Title: A Rare Thing
Author: Alex Douglas
Length: 10,000 words
Publisher: Torquere Press
Genre: m/m contemporary romance
Benedict Smith is an artist-turned-mature-student, and is feeling the pinch of funding his new studies. Forced to sell some of his grandmother’s jewelry to get some extra cash, it’s not just the antiques that have caught his eye but also Sam, the handsome owner of Carson’s Antiques. However, Sam has jewelry of his own – a wedding ring. Resigned to another doomed crush on a married man, Benedict brings an old necklace in to be valued with surprising results. Is all jewelry really what it appears to be?
This lovely story follows British mature student Benedict who has to pass an antique shop every day on his way to the university library. He’s admired the shopkeeper from afar, although has never had the courage to speak to him because Benedict has seen the ring on the other man’s hand. However, when looming university fees mean that Benedict has to sell off some of the jewelry left to him by his Grandmother, he gets his chance to at least talk to the man he’s been crushing on.
This was one of those stories where the combination of sympathetic characterisation, coupled with a simple but effective romantic situation creates a story which is just delightful. Benedict and Sam are both older men (in their late 30s/early 40s) who for various reasons just haven’t found the ‘one’ yet. Their first meeting is alive with sexual tension which the author sustains without it slipping into exaggeration and it was parts such as:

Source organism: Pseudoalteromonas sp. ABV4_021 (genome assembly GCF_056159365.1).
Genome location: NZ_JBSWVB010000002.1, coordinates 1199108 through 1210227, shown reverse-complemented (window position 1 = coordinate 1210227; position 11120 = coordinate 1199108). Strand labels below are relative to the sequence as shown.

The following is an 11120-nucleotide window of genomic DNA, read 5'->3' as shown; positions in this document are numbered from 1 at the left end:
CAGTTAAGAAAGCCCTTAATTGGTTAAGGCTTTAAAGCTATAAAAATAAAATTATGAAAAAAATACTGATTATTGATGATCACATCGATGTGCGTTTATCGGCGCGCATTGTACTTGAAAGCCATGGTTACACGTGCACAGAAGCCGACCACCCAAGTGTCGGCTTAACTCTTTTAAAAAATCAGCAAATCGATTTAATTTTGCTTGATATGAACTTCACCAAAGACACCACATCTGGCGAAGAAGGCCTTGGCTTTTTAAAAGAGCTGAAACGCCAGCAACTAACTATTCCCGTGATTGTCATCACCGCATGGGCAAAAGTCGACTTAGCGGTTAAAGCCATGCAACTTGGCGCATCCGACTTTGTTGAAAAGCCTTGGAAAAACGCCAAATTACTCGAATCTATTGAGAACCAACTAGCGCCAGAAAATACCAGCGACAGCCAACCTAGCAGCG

Breathless, Benedict stood still as Sam reached the necklace over his head and fastened it. It was cold against his skin for a second. Sam’s fingertips brushed against the back of his neck, and he felt goosebumps breaking out on his skin.
which made me read on eagerly to see how the pair would overcome any problems to be with each other.
It’s not only the scenes where the pair are together which zings on the page. Benedict’s thoughts are emotions are described succinctly, with a whole range of ideas and emotions packed into the sentences. We learn lots about Benedict, his life and even his friendships within the story and still have room for a very satisfying romance. The scenes that Benedict share with Sam are sexy and very down to earth, just like they should be for two men with the experience (both good and bad) that these characters have. The sex scenes are rewarding because there’s a strong impression that they actually really like each other, alongside the novelty of exploring a new body.
Overall, I greatly enjoyed this story from an author I’d not heard of before. I quickly connected with the written style, and these characters stayed with me long after I’d finished the story. If this is the first published story by Alex Douglas then I’m very impressed and look forward to reading more from this author.